Inside a Rock Mix and Q&A

 

Fundamentals of Mixing Rock and EDM

 

Lesson Info

Inside a Rock Mix and Q&A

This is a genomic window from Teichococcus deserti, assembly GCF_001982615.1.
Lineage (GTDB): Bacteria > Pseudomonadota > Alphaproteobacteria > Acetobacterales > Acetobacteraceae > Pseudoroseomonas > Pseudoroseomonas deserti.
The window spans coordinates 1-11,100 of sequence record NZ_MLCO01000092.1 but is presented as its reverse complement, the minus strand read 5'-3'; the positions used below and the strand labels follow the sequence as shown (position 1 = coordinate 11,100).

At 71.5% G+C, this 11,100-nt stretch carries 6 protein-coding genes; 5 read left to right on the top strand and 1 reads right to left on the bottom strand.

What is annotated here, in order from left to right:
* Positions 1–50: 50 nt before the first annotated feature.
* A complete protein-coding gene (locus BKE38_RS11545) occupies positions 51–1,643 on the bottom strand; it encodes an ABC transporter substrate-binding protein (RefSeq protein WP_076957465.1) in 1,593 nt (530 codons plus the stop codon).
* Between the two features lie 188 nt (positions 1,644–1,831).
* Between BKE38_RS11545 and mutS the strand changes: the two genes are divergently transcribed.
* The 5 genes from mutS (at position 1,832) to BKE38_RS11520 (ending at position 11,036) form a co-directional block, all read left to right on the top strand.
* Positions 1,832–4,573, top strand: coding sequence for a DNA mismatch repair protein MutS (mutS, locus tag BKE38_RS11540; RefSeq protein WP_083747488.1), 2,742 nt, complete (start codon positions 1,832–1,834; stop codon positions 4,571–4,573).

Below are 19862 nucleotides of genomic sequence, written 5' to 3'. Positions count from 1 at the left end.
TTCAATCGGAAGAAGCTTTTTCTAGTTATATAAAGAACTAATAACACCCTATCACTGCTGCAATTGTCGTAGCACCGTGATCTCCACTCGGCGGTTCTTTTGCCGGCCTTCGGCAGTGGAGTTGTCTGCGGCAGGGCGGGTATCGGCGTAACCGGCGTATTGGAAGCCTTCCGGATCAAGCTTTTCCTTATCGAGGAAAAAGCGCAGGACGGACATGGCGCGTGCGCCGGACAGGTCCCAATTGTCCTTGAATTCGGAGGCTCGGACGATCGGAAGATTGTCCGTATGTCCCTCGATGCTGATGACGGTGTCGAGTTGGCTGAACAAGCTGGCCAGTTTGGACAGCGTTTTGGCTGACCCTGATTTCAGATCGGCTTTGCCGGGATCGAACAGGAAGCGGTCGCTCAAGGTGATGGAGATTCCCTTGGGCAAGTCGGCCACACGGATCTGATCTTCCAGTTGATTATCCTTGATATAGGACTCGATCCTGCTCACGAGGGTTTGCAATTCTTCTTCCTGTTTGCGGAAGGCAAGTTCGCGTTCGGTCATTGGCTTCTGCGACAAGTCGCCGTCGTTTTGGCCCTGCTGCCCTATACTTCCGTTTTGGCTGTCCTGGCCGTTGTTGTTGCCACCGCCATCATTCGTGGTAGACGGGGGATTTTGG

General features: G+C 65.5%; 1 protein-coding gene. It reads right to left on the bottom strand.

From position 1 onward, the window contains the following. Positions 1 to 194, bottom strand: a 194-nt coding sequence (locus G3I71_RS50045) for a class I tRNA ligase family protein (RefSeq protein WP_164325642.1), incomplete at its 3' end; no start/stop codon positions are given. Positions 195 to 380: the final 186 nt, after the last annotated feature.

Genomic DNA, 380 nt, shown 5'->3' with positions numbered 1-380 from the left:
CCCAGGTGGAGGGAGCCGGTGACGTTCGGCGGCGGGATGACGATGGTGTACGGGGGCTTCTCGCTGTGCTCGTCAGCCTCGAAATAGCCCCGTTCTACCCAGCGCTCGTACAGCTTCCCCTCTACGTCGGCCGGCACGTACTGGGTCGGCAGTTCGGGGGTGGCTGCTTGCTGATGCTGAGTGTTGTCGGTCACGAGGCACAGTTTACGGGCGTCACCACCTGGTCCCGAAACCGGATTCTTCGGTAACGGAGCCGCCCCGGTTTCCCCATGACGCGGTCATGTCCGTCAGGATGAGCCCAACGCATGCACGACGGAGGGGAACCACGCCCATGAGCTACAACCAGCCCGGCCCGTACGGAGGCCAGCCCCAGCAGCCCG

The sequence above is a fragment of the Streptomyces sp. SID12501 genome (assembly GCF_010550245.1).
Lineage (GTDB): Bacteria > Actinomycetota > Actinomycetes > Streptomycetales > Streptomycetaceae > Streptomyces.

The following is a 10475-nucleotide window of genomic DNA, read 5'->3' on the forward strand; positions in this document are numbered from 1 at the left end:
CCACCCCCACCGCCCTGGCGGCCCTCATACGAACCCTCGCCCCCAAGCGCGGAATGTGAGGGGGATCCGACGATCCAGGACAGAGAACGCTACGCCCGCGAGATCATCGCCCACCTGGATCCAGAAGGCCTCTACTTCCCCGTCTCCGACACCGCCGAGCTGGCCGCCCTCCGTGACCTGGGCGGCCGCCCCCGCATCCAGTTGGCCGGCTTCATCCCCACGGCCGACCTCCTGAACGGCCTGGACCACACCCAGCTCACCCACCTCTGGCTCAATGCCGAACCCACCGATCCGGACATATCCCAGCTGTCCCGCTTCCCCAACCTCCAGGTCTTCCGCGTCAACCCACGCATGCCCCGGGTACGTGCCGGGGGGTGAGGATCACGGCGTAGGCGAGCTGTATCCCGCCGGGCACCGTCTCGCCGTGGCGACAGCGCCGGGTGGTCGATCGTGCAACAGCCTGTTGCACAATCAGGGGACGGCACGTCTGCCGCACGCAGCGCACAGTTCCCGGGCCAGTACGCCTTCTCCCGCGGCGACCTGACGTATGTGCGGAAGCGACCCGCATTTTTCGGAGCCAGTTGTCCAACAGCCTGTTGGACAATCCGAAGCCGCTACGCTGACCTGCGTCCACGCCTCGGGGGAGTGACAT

This next song is a really great bound out of and one of my favorite mixes I've gotten to do and they used to be been called bear colony and now or one of the members was another a bad cold patterns ways so this was cool as they were like we want a real nineties vibe on this record I did not track this the cool thing with this is thiss record is all just easy drummer on the drums so it's a total different approach than I do because I never do a record that's just easy drummer and what was interesting with this? What is I had to do obviously do a little bit of repairing work I had to do some things that are different because I didn't track it. So let me show you a technique or two that I used in this song that's a little bit deferred that I just showed in this so you could get some other ideas for ways to handle material as it comes your way looks like we got a minute for the store open up. If there's a question I could maybe answer it wall goes all right, you guys have any questions on...